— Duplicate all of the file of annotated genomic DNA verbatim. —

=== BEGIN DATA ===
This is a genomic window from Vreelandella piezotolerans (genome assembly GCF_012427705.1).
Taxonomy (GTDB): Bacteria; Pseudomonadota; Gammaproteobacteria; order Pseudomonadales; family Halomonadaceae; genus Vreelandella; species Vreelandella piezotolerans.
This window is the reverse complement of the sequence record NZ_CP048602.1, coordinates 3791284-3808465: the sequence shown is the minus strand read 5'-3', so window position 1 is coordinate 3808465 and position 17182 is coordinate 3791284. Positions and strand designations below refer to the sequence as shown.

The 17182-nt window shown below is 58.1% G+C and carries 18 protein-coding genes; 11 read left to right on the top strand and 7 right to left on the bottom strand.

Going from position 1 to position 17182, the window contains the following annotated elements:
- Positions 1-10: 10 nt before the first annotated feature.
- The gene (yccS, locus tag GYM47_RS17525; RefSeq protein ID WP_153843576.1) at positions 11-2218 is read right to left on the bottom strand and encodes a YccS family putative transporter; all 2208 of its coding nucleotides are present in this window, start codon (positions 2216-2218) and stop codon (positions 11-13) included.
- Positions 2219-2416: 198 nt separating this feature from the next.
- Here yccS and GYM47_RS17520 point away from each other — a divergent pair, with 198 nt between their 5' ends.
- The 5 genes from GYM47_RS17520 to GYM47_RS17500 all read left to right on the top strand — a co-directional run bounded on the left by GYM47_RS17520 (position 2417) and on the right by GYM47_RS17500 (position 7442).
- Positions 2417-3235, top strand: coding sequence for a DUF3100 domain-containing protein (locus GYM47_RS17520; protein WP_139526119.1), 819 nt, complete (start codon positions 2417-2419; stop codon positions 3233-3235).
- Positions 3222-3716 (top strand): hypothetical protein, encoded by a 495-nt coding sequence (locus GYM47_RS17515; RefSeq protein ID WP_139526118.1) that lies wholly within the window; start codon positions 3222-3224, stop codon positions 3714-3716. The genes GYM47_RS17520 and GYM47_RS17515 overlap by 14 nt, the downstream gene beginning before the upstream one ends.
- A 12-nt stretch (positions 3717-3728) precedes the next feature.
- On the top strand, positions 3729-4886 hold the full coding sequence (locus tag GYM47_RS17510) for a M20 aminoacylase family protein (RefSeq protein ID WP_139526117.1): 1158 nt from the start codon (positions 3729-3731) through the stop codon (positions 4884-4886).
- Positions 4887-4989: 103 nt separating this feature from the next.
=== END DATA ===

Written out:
This is a genomic window from Vreelandella piezotolerans (genome assembly GCF_012427705.1).
Taxonomy (GTDB): Bacteria; Pseudomonadota; Gammaproteobacteria; order Pseudomonadales; family Halomonadaceae; genus Vreelandella; species Vreelandella piezotolerans.
This window is the reverse complement of the sequence record NZ_CP048602.1, coordinates 3791284-3808465: the sequence shown is the minus strand read 5'-3', so window position 1 is coordinate 3808465 and position 17182 is coordinate 3791284. Positions and strand designations below refer to the sequence as shown.

The 17182-nt window shown below is 58.1% G+C and carries 18 protein-coding genes; 11 read left to right on the top strand and 7 right to left on the bottom strand.

Going from position 1 to position 17182, the window contains the following annotated elements:
- Positions 1-10: 10 nt before the first annotated feature.
- The gene (yccS, locus tag GYM47_RS17525; RefSeq protein ID WP_153843576.1) at positions 11-2218 is read right to left on the bottom strand and encodes a YccS family putative transporter; all 2208 of its coding nucleotides are present in this window, start codon (positions 2216-2218) and stop codon (positions 11-13) included.
- Positions 2219-2416: 198 nt separating this feature from the next.
- Here yccS and GYM47_RS17520 point away from each other — a divergent pair, with 198 nt between their 5' ends.
- The 5 genes from GYM47_RS17520 to GYM47_RS17500 all read left to right on the top strand — a co-directional run bounded on the left by GYM47_RS17520 (position 2417) and on the right by GYM47_RS17500 (position 7442).
- Positions 2417-3235, top strand: coding sequence for a DUF3100 domain-containing protein (locus GYM47_RS17520; protein WP_139526119.1), 819 nt, complete (start codon positions 2417-2419; stop codon positions 3233-3235).
- Positions 3222-3716 (top strand): hypothetical protein, encoded by a 495-nt coding sequence (locus GYM47_RS17515; RefSeq protein ID WP_139526118.1) that lies wholly within the window; start codon positions 3222-3224, stop codon positions 3714-3716. The genes GYM47_RS17520 and GYM47_RS17515 overlap by 14 nt, the downstream gene beginning before the upstream one ends.
- A 12-nt stretch (positions 3717-3728) precedes the next feature.
- On the top strand, positions 3729-4886 hold the full coding sequence (locus tag GYM47_RS17510) for a M20 aminoacylase family protein (RefSeq protein ID WP_139526117.1): 1158 nt from the start codon (positions 3729-3731) through the stop codon (positions 4884-4886).
- Positions 4887-4989: 103 nt separating this feature from the next.